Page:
Houchin brings his own value as a distance swimmer, which is the weakest part of the men’s meet.
The other interesting name is Kuwait’s best swimmer Yousef Alaskari. He goes to high school in the United States and swims with the Davie Nadadores, who have a huge Brazilian training group that includes Minas’ Felipe Lima. He will be headed to swim at Georgia next year, so he won’t be receiving any pay for the meet, but this is great international experience for him, and should be good preparation for the pressure of the team-focused NCAA Championship meet. He’s swimming for the Gremio (GNU on your psych sheets) club that is not in the elite tier, but is still a very good program.
Full list of internationals (in part via Blog do Coach in Brazil)
Fiat Minas – Charlie Houchin (USA) and Carolina Colorado (Colômbia)
Fluminense – Esteban Enderica (Equador) and Jorge Murillo (Colômbia)
Flamengo – Miréia Belmonte (Espanha) and Eugene Godsoe (USA)
Unisanta – Julia Sebastian (Argentina) and Cecilia Biagioli (Argentina)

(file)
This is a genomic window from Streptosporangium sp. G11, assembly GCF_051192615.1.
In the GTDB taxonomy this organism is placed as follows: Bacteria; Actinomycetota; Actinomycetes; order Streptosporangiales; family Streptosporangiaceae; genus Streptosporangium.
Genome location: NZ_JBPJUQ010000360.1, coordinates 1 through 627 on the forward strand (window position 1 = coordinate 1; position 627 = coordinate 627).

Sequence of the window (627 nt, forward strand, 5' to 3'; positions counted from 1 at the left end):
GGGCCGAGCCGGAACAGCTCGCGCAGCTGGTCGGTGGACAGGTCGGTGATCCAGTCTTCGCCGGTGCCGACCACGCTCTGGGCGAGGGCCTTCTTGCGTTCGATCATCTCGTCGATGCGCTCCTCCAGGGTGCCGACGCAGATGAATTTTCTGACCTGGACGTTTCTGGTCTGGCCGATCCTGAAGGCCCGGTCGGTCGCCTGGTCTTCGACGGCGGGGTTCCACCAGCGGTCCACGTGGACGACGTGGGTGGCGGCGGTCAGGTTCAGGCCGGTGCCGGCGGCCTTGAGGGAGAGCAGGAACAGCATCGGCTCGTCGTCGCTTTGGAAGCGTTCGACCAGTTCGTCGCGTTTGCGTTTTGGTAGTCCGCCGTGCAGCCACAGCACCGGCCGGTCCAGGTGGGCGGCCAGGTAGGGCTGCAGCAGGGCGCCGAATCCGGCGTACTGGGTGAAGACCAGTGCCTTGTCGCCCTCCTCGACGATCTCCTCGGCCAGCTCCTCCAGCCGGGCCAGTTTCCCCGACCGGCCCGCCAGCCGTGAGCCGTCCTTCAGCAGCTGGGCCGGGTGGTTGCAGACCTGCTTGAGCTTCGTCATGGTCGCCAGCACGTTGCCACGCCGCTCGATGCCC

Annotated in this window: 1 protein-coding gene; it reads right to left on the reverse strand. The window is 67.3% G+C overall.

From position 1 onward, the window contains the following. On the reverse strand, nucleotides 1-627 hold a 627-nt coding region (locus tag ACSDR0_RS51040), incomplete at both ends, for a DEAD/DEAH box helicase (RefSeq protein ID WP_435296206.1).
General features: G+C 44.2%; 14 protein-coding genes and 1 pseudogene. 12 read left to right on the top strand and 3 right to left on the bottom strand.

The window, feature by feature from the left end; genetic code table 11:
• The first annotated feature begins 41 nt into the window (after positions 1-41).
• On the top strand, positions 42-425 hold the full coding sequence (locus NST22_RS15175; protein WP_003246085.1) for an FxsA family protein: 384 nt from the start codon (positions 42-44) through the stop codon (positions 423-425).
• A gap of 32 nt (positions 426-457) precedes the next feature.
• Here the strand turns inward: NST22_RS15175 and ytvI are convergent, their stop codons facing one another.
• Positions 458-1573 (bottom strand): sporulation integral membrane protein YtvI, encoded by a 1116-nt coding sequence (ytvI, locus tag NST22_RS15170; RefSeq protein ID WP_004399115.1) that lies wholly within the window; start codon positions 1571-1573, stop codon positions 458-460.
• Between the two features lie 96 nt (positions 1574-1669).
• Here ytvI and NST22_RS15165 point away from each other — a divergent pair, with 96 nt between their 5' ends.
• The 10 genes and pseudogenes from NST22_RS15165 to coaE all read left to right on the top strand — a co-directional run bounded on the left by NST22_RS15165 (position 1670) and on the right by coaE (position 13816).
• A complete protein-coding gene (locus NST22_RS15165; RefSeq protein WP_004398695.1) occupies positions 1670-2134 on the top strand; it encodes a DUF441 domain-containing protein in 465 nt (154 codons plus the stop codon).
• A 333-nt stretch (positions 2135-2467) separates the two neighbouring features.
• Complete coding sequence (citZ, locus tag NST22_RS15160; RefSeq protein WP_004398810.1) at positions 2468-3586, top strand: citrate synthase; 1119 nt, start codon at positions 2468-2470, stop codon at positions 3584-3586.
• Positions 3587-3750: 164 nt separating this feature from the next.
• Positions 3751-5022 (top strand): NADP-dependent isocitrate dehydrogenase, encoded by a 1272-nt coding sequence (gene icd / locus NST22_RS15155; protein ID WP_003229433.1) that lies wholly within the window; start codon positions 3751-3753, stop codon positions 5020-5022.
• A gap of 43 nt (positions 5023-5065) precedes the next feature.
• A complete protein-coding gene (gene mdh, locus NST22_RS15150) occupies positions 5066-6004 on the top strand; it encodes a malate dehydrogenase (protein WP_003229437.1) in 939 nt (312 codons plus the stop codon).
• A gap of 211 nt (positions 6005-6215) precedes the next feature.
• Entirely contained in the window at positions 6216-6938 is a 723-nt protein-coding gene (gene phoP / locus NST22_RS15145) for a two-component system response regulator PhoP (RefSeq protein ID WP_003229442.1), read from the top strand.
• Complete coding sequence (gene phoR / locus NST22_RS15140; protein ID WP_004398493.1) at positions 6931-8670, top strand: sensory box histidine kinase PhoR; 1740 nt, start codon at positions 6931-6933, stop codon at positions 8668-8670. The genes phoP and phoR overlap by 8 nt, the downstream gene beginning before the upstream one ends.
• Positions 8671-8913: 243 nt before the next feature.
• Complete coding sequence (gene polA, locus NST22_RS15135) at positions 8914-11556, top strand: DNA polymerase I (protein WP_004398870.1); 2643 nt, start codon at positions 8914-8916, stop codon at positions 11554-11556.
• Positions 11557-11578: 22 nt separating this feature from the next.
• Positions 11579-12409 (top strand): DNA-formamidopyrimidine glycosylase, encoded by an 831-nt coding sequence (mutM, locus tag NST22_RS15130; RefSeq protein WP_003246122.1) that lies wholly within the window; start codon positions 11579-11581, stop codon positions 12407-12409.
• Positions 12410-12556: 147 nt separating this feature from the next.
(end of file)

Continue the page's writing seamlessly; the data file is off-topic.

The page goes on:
Pinheiros – Fred Bousquet and Laure Manaudou (France)
Corinthians – Jeanette Ottesen (Den) and Lotte Friis (Den)
Grêmio Náutico União – Yousef Alaskari (Kuwait)
Don’t underestimate the importance of this team race. Most of the major clubs are linked directly to Brazil’s major soccer clubs, and I don’t think I need to preach the significance of soccer in that country. Pinheiros has historically been the dominant team in this meet, but they’ve lost their stranglehold recently. Flamengo became the favorite at last year’s meet, but it was Minas, with superior depth and a good women’s team, that took the title in runaway fashion.
After winning by 800 points last year, Minas has to be the favorite again in 2012. Pinheiros and Flamengo should have a tight battle for 2nd, but I’ll take Flamengo to finally make the jump and overtake Pinheiros. Both have good international swimmers, but I think Flamengo’s are just a hair better, which should give them the edge.